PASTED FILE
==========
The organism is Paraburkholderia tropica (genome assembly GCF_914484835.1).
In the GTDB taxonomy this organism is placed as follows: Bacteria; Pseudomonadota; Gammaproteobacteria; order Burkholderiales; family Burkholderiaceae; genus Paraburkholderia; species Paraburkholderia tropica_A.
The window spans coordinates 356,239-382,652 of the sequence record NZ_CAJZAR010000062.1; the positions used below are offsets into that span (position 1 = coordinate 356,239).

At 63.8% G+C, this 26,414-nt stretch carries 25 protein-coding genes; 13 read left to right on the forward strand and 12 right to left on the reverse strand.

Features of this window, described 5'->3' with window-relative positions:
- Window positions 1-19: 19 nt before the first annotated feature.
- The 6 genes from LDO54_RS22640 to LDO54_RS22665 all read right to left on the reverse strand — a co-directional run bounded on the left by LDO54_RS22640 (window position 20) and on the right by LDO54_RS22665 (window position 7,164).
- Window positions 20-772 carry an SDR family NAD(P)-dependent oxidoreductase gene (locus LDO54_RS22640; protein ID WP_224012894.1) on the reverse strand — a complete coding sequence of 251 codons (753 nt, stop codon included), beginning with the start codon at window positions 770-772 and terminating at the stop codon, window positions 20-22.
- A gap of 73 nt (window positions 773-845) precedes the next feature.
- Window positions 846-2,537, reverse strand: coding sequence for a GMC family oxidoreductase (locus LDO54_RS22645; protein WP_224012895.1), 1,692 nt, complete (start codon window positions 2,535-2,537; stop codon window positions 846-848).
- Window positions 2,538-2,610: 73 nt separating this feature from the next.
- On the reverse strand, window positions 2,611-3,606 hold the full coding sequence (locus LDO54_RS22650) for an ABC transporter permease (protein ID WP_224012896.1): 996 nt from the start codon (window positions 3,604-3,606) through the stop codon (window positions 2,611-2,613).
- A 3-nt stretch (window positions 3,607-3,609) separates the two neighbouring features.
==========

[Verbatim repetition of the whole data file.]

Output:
The organism is Paraburkholderia tropica (genome assembly GCF_914484835.1).
In the GTDB taxonomy this organism is placed as follows: Bacteria; Pseudomonadota; Gammaproteobacteria; order Burkholderiales; family Burkholderiaceae; genus Paraburkholderia; species Paraburkholderia tropica_A.
The window spans coordinates 356,239-382,652 of the sequence record NZ_CAJZAR010000062.1; the positions used below are offsets into that span (position 1 = coordinate 356,239).

At 63.8% G+C, this 26,414-nt stretch carries 25 protein-coding genes; 13 read left to right on the forward strand and 12 right to left on the reverse strand.

Features of this window, described 5'->3' with window-relative positions:
- Window positions 1-19: 19 nt before the first annotated feature.
- The 6 genes from LDO54_RS22640 to LDO54_RS22665 all read right to left on the reverse strand — a co-directional run bounded on the left by LDO54_RS22640 (window position 20) and on the right by LDO54_RS22665 (window position 7,164).
- Window positions 20-772 carry an SDR family NAD(P)-dependent oxidoreductase gene (locus LDO54_RS22640; protein ID WP_224012894.1) on the reverse strand — a complete coding sequence of 251 codons (753 nt, stop codon included), beginning with the start codon at window positions 770-772 and terminating at the stop codon, window positions 20-22.
- A gap of 73 nt (window positions 773-845) precedes the next feature.
- Window positions 846-2,537, reverse strand: coding sequence for a GMC family oxidoreductase (locus LDO54_RS22645; protein WP_224012895.1), 1,692 nt, complete (start codon window positions 2,535-2,537; stop codon window positions 846-848).
- Window positions 2,538-2,610: 73 nt separating this feature from the next.
- On the reverse strand, window positions 2,611-3,606 hold the full coding sequence (locus LDO54_RS22650) for an ABC transporter permease (protein ID WP_224012896.1): 996 nt from the start codon (window positions 3,604-3,606) through the stop codon (window positions 2,611-2,613).
- A 3-nt stretch (window positions 3,607-3,609) separates the two neighbouring features.